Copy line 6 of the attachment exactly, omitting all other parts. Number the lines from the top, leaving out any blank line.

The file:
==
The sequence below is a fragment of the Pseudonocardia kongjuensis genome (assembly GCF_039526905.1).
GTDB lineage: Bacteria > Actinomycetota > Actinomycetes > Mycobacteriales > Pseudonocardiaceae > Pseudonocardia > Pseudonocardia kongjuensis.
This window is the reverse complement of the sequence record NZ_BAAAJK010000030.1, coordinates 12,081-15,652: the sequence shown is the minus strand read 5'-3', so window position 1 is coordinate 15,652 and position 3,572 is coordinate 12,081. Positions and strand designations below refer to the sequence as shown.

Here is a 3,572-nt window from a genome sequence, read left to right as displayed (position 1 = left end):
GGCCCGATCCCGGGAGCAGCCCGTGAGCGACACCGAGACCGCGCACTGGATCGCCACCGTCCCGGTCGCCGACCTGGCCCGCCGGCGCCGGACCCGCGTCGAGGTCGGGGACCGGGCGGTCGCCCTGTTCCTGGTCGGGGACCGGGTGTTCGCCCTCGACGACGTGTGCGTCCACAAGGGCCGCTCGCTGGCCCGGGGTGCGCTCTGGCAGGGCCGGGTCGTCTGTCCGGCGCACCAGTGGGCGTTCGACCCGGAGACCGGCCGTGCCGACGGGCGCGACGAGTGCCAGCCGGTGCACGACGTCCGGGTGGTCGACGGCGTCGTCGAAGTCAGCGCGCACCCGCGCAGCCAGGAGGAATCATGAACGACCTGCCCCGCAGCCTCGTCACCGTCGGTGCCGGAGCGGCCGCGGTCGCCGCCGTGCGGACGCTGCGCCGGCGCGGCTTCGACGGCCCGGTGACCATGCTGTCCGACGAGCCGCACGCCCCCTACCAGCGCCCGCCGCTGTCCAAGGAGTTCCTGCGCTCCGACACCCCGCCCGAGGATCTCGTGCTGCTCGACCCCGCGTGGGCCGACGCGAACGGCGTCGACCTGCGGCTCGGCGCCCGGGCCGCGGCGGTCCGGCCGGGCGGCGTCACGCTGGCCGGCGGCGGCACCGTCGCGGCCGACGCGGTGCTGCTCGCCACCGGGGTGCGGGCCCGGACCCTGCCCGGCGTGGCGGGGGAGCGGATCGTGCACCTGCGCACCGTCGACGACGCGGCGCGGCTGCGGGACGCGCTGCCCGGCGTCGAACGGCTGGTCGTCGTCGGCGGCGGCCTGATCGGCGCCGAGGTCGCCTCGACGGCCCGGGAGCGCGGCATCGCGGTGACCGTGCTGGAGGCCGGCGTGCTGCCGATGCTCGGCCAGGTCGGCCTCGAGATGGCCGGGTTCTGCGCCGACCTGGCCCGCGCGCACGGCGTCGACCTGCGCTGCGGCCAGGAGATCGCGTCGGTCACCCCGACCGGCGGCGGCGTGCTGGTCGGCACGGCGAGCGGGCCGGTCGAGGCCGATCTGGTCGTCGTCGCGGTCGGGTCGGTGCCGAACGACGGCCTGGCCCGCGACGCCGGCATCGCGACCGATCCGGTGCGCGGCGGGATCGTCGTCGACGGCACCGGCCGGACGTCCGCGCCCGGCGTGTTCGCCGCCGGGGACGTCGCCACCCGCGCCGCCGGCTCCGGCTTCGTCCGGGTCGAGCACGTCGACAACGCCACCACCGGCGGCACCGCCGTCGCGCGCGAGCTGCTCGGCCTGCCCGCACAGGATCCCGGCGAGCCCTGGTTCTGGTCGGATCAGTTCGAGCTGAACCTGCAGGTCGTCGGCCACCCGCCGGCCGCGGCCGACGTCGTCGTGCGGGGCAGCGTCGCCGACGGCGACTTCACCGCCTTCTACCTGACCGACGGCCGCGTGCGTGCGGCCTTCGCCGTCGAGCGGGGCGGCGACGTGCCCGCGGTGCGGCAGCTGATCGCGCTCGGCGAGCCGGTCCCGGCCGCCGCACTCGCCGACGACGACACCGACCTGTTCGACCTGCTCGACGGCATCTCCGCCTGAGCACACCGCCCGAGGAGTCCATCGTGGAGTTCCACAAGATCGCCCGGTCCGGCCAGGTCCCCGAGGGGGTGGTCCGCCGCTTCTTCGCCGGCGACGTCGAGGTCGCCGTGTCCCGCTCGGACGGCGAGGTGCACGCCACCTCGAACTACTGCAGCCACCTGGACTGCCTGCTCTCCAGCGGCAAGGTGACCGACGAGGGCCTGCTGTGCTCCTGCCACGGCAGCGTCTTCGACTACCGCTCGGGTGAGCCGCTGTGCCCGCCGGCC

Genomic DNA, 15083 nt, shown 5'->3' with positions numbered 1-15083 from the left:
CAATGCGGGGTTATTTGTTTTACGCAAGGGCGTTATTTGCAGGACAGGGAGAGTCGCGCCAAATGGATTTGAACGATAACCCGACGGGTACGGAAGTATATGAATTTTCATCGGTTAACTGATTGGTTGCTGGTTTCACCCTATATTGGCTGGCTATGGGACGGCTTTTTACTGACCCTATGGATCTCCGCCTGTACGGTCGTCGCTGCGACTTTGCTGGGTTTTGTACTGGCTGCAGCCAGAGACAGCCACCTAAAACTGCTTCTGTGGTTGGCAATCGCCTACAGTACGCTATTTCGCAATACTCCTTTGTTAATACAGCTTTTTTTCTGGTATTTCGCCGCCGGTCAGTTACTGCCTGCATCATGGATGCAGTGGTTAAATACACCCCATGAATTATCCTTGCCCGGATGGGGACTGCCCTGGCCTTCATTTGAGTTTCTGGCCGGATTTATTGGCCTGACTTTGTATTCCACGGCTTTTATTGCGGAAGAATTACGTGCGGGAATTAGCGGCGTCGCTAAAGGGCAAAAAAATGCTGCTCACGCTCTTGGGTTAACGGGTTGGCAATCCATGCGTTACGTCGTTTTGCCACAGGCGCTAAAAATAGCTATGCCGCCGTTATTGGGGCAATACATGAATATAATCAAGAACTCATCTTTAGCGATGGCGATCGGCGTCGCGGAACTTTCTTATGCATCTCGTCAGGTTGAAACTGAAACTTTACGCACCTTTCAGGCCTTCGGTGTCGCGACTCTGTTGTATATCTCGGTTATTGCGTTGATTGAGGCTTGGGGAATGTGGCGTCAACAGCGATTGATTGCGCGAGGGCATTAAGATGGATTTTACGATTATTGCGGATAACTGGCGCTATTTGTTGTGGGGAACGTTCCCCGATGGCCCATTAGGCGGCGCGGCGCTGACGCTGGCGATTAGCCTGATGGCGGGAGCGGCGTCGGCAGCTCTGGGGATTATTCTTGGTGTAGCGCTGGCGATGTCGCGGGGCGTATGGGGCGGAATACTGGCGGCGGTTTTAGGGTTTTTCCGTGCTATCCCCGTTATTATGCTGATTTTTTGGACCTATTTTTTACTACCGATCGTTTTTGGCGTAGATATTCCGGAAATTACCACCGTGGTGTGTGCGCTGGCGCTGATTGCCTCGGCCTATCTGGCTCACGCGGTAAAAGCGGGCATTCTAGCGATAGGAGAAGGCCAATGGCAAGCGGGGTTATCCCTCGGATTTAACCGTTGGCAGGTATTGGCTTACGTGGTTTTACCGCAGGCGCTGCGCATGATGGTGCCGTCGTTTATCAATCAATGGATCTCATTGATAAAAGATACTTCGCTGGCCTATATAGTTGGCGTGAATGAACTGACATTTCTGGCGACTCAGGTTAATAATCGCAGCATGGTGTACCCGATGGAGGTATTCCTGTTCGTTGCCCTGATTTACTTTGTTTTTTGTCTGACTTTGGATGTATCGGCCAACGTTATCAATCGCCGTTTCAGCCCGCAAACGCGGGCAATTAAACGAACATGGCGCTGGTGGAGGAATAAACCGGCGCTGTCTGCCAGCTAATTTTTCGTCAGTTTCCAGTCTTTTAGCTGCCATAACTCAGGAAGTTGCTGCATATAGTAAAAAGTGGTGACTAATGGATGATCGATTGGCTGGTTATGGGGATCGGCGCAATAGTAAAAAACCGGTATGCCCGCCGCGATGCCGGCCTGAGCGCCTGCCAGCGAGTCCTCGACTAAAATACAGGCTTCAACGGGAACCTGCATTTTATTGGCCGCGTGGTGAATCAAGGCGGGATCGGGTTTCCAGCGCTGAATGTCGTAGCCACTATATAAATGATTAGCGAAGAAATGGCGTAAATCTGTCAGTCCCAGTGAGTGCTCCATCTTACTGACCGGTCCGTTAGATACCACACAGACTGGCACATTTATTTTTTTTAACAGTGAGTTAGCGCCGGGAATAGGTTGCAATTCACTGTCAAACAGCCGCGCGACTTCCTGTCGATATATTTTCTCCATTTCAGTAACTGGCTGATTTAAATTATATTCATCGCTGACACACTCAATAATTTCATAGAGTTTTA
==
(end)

Genomic DNA, 15083 nt, shown 5'->3' with positions numbered 1-15083 from the left: